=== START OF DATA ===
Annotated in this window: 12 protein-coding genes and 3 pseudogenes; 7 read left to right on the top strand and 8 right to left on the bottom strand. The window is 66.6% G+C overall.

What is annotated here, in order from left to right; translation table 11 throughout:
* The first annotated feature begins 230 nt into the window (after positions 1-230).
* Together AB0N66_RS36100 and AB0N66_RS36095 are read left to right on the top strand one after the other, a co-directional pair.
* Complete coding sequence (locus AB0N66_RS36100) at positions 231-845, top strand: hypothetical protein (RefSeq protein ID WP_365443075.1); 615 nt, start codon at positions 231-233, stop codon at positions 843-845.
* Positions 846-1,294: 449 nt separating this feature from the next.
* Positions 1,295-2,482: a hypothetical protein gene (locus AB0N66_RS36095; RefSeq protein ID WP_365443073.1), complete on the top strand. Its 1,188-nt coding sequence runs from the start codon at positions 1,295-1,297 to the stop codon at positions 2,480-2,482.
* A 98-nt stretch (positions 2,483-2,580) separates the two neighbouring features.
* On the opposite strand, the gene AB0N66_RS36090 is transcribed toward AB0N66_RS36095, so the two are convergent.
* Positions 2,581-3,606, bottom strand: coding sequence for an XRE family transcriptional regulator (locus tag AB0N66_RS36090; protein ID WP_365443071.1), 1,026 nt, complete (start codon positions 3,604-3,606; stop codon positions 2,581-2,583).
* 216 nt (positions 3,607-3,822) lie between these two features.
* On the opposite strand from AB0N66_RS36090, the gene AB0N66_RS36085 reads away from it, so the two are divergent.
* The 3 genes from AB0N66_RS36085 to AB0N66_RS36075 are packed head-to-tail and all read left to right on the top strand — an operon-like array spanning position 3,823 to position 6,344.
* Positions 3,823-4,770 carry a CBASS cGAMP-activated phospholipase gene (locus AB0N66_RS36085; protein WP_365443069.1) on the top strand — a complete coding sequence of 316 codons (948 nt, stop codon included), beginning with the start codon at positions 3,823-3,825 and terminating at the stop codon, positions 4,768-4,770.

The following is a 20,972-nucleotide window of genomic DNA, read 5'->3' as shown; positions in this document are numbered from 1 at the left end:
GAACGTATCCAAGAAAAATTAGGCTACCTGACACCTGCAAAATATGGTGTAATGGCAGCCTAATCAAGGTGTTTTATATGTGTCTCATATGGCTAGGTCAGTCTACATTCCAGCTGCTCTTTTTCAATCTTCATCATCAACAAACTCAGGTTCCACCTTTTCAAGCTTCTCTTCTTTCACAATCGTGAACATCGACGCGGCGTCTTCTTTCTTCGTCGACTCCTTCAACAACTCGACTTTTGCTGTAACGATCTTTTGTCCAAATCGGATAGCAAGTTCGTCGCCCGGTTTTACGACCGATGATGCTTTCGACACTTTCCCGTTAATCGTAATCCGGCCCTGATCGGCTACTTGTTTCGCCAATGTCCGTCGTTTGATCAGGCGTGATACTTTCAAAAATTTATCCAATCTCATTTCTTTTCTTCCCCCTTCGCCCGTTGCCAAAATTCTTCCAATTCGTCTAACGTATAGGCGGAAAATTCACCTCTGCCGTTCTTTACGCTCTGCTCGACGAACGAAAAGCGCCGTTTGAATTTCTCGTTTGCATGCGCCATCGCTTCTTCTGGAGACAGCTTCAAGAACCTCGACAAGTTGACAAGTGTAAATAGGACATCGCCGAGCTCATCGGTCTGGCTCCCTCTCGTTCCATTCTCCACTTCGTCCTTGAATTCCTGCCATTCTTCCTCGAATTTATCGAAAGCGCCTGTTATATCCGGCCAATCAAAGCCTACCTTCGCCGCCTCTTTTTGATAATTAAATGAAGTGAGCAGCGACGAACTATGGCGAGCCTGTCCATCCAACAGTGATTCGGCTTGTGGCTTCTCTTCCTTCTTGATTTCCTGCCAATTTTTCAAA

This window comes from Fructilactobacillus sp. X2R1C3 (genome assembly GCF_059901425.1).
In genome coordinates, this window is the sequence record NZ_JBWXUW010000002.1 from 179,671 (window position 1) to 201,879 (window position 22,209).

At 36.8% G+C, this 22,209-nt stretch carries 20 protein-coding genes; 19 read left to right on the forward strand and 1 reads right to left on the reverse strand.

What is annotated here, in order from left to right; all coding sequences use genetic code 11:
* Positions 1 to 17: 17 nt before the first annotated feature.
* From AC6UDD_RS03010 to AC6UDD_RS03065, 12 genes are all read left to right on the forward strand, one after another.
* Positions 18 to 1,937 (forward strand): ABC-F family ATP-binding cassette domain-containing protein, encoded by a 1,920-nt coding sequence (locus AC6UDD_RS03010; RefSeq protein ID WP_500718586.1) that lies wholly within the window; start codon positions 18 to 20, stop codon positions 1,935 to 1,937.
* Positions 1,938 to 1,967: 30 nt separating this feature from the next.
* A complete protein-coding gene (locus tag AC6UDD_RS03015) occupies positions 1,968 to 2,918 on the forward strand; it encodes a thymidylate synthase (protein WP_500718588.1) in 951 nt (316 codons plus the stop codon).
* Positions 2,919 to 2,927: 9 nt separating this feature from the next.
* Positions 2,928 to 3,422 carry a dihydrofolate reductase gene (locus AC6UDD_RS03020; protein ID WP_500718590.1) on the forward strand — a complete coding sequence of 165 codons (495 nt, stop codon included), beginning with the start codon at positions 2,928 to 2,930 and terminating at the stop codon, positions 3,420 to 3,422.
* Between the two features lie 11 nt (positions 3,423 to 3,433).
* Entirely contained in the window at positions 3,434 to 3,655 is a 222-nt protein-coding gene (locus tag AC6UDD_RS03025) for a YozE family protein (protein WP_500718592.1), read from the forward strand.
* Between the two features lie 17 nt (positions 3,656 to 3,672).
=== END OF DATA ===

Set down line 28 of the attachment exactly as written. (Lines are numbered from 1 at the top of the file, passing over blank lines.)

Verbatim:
* Between the two features lie 11 nt (positions 3,423 to 3,433).